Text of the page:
Mango phenology work was initiated. Standardized Thermal Day Degrees (TDD) under laboratory conditions for tomato pests were assessed based on the threshold temperatures available in the literature for the specific pest. Surveillance of mango insect pests in different geographical regions was recorded along with prevailing climatic conditions. The mango fruit fly Bactrocera dorsalis peaked in June (1309 per trap) to July (1091 per trap) coinciding with active mango cropping period. A roving survey was under taken for the mango orchards located in Karnataka. The Black Banded disease, Leaf Blight and Mango Malformation that were minor earlier have become serious now.

The broad-bed and furrows system was developed by cut and fill method in an area of one hectare to mitigate flash flood effects and drought on vegetable crops. Work on conservation horticulture practices in mango and carbon sequestration studies were initiated.

Isolation of drought tolerant microflora was carried out from the rhizospheric soil samples obtained from cultivated/ non cultivated plants growing in stresses eco-systems, with a special emphasis on the Christmas cactii (Opuntia leptocaulis) a desert plant.


Events /News


“Onion Field day cum training programme” on Climate Resilient Technologies (CRTs) Held at Hirenallur village of Kadur taluk of Chikkamagalur district on 6th September 2013

Onion field day cum training programme on Climate Resilient Technologies (CRT’s) was organised covering the Hirenallur and Giriyapura villages of Kadur taluk on 6th September, 2013. The programme was organised to highlight the achievements of demonstrations conducted under Technology Demonstration Component of NICRA project implemented in a cluster of  villages namely Hirenelluru, Giriyapura, Malenahalli, Koratakere, Basur, Chennapura, Narsipura etc. of Kadur and Tharikere taluk.





In these villages, this year (2013) pre-monsoon and early monsoon season (May to August 2013) had very high rainfall of 496 m m compared to last year rainfall of 236 m m. and it was a continuous downpour for 21 days, due to which there was a severe water logging condition, plant growth was affected and in many farmers fields the crops suffered severely due to poor growth, increased incidence of diseases and pests and severe yield loss (upto 40 to 50%) in flat land broadcasted crop. But in more than 90% plots where IIHR had taken up technological interventions in the form of demonstration of a package consisting of Climate Resilient Technologies (CRT’s) such as raised bed cultivation, providing good slope and drainage, use of bullock drawn and tractor driven onion drum seeder, improved varieties/ hybrids resistant to purple blotch disease and their production technology, foliar nutrition, IPM/IDM practices had a significant impact in terms of less seed requirement (35 to 40% compared to broadcasting) good germination, better crop establishment, uniformity of plant population (60 to 65 seedlings per sq.mtr.), good growth and flush green healthy leaves throughout the crop period, higher yields with increased bulb size. Due to higher yield and better quality, farmers were very happy, since their produce fetched higher price (25 to 30% more).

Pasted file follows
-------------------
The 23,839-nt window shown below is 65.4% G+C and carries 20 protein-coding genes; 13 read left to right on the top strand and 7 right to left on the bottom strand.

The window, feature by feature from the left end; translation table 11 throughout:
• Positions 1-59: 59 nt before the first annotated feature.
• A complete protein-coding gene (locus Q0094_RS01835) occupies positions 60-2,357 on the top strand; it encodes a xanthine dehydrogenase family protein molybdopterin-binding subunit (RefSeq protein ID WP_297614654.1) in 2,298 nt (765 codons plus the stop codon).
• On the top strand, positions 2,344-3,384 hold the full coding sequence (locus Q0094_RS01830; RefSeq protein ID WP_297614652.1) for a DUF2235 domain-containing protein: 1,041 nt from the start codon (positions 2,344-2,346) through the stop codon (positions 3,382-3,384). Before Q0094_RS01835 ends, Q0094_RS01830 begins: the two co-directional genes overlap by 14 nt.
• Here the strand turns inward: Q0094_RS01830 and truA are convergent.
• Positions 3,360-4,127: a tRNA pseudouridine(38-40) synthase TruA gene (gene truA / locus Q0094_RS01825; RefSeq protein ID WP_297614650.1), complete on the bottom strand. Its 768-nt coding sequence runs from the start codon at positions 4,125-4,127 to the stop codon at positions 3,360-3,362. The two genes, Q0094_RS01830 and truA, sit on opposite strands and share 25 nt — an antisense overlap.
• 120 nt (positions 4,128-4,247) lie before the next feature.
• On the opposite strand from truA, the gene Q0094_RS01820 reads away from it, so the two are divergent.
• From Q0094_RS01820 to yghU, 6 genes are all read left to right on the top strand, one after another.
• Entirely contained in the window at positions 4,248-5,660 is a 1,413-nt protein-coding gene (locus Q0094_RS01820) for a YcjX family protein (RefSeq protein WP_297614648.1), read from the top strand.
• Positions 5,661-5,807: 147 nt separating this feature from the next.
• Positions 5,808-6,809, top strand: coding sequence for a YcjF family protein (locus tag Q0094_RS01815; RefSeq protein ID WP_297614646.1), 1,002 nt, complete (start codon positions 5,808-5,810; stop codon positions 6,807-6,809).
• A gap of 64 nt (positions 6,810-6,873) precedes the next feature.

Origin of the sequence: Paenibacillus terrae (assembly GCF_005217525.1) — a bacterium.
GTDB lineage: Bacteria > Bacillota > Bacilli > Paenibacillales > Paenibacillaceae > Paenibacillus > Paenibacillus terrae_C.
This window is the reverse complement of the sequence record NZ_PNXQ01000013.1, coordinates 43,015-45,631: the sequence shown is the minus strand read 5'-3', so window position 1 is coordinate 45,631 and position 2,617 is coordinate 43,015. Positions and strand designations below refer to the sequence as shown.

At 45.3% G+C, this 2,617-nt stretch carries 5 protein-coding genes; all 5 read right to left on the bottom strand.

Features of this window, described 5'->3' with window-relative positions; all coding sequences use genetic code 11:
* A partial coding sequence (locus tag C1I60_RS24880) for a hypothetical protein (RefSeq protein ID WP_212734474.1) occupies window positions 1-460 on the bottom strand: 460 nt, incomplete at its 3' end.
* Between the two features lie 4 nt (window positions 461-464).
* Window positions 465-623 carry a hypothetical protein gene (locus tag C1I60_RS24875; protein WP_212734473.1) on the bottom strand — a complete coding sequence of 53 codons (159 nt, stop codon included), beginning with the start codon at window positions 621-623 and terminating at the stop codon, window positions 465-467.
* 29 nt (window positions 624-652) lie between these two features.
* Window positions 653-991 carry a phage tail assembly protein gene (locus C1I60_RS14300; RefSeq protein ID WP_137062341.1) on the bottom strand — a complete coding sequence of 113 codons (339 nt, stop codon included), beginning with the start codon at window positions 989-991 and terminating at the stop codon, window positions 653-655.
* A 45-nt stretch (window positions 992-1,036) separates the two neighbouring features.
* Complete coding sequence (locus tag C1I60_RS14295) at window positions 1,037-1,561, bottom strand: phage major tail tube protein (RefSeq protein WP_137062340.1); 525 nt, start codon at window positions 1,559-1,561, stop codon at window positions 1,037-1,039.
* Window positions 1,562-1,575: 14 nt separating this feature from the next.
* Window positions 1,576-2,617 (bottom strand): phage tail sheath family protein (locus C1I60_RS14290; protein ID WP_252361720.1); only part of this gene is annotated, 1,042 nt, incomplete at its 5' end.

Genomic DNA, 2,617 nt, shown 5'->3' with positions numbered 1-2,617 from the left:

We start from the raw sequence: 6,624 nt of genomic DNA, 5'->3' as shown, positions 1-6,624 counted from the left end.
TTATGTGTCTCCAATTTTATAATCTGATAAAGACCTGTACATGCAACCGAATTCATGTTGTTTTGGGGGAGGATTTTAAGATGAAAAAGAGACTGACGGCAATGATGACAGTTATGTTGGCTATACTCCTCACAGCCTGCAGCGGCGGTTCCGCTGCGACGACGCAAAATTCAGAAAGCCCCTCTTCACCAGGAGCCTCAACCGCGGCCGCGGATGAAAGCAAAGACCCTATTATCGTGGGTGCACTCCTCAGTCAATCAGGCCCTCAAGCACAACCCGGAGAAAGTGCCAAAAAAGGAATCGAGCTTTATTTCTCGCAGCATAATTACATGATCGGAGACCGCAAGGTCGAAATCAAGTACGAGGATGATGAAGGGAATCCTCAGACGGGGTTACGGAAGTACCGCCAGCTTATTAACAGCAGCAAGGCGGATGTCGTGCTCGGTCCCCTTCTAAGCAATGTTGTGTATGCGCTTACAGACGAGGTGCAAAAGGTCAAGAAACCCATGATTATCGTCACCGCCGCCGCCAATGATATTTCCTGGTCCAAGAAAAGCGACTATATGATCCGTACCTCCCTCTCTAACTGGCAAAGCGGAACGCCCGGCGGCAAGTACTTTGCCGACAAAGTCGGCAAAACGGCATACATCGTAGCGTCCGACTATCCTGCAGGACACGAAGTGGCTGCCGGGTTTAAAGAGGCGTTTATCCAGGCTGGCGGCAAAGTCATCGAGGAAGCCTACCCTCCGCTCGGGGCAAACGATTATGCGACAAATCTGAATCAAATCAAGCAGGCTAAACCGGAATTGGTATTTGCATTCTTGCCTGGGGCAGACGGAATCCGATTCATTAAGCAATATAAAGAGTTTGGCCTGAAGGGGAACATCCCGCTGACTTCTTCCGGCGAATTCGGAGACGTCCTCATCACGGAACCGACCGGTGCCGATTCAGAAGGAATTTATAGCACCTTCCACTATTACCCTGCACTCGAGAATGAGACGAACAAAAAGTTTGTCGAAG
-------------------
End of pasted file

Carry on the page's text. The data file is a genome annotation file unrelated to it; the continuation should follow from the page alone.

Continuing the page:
Bullock drawn IIHR developed  onion drum seeder


In order to celebrate the successful implementation of the demonstrations in more than 60 acres (varieties and production techniques) a field day was organised.  In this field day Director CRIDA, Director IIHR Bengaluru, scientists from IIHR, officials from NABARD,